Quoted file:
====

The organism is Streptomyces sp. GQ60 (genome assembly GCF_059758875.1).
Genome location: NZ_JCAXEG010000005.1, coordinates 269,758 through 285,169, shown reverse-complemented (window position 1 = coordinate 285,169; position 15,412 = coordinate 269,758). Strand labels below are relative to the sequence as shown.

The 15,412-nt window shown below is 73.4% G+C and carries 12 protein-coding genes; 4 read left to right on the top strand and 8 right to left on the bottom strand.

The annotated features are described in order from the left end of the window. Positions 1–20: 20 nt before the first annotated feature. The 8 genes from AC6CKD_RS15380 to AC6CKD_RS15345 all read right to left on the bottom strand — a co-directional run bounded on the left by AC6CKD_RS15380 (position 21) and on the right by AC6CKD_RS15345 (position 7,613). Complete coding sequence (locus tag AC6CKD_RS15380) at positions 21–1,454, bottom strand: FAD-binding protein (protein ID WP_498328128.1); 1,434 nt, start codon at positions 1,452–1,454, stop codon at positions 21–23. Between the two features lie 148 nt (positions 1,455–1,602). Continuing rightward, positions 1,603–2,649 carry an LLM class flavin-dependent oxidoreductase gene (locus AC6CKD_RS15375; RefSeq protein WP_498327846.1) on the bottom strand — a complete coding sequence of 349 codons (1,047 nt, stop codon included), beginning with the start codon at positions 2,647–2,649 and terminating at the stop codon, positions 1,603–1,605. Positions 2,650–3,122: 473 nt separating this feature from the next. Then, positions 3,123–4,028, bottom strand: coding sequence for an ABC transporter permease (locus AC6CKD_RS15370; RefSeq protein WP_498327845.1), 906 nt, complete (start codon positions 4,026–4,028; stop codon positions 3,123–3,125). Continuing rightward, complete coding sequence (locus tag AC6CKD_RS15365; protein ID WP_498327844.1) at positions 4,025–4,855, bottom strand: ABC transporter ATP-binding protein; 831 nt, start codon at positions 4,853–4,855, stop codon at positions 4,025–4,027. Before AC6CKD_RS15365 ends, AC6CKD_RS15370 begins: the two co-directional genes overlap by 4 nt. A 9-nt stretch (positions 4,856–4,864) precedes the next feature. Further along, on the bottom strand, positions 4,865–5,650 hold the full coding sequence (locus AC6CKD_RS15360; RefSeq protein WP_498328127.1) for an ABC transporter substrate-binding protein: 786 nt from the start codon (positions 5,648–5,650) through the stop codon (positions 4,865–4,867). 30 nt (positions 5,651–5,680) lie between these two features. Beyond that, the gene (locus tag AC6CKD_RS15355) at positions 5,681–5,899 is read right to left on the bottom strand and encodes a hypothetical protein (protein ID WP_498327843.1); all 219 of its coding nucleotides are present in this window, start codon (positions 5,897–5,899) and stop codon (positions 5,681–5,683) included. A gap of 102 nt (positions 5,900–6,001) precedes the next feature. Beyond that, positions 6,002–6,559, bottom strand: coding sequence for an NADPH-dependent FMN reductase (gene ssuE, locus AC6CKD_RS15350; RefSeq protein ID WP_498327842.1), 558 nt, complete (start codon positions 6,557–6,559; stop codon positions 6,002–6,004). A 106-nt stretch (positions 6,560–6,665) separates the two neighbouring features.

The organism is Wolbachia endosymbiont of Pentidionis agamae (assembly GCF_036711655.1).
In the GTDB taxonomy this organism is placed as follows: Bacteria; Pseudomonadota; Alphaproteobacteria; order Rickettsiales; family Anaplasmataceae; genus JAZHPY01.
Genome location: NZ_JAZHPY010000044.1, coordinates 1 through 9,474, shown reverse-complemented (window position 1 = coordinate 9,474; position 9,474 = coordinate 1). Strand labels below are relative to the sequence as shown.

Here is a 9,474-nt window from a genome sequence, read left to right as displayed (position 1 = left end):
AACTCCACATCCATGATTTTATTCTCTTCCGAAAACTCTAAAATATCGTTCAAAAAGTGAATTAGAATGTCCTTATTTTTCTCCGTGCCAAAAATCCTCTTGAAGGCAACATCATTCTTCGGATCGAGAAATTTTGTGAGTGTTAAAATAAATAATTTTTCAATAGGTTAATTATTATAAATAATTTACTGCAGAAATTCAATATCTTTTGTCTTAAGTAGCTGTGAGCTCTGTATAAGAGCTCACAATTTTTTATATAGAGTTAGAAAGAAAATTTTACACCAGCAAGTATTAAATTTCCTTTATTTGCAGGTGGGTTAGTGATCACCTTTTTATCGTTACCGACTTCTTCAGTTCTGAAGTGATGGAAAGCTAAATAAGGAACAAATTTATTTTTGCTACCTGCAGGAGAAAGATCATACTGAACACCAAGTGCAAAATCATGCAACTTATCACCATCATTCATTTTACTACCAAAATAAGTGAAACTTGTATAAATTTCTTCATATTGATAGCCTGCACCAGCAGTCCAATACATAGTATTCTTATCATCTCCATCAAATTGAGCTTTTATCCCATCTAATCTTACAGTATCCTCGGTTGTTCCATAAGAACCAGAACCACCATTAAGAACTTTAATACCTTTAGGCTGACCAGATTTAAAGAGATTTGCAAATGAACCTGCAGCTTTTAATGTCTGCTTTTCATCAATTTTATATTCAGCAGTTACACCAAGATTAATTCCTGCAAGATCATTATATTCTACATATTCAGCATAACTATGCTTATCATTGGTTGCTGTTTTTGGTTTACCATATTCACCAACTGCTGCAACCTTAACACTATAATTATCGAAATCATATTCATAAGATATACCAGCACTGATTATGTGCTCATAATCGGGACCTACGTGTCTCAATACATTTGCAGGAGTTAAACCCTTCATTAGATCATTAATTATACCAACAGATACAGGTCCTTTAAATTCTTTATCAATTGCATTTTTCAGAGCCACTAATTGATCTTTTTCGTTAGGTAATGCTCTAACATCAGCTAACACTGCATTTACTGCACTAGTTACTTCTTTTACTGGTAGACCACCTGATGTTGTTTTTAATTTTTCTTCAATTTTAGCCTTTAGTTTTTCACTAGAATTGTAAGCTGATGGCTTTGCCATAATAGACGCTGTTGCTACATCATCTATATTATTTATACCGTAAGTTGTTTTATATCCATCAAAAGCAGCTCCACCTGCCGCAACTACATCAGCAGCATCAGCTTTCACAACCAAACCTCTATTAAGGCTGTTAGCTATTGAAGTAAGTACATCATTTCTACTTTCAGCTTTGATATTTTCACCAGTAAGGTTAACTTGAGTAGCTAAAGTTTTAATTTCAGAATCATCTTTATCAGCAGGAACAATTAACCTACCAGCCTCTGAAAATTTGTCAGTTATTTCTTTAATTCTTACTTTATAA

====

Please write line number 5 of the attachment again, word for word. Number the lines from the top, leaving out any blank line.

The organism is Wolbachia endosymbiont of Pentidionis agamae (assembly GCF_036711655.1).